A long overdue apology for the botched handling of a hostage crisis that led to the deaths of nine Hong Kong tourists in Manila in 2010 was reportedly issued by Mayor Joseph “Erap” Estrada yesterday with the backing of the Manila City Council.
The council resolution expresses “the sentiment of the city government of Manila in their sincerest effort to apologize to the People’s Republic of China, its Hong Kong Special Administrative Region and the family of the victims of the Rizal Park hostage-taking incident that occurred on August 23, 2010 within the territorial jurisdiction of the city of Manila.”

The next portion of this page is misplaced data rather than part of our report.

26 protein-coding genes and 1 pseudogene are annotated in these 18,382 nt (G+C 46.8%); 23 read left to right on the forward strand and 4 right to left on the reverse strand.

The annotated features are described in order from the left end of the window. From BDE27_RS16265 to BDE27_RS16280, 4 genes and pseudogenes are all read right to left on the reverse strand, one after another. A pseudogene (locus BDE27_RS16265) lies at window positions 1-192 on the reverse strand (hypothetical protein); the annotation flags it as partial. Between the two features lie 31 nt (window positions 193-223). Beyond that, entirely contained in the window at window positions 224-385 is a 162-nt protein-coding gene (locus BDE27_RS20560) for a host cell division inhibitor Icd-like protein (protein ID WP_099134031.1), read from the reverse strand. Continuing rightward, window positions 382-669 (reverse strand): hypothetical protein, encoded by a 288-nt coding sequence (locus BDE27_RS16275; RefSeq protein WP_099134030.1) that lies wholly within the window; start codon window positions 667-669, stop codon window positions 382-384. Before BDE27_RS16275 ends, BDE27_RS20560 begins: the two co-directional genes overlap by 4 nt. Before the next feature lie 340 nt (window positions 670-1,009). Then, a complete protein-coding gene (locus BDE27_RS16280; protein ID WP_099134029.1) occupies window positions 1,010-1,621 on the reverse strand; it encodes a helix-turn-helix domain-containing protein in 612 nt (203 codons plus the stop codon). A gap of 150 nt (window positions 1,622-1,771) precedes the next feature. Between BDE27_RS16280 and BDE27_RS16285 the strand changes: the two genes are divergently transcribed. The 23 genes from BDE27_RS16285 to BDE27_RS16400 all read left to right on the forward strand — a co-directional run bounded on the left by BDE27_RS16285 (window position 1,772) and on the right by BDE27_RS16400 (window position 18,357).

“Whereas, as former head of state, Mayor Estrada understands the importance of tourism in the nation’s economy; hence, he gives priority to the development of the two-square kilometer area of Manila Chinatown in Binondo, Manila,” the resolution added.
The same news report noted prominently that “Philippine President Benigno Aquino earlier said he will not apologize to Hong Kong”. The letter expressing the apology will be personally delivered by Estrada himself.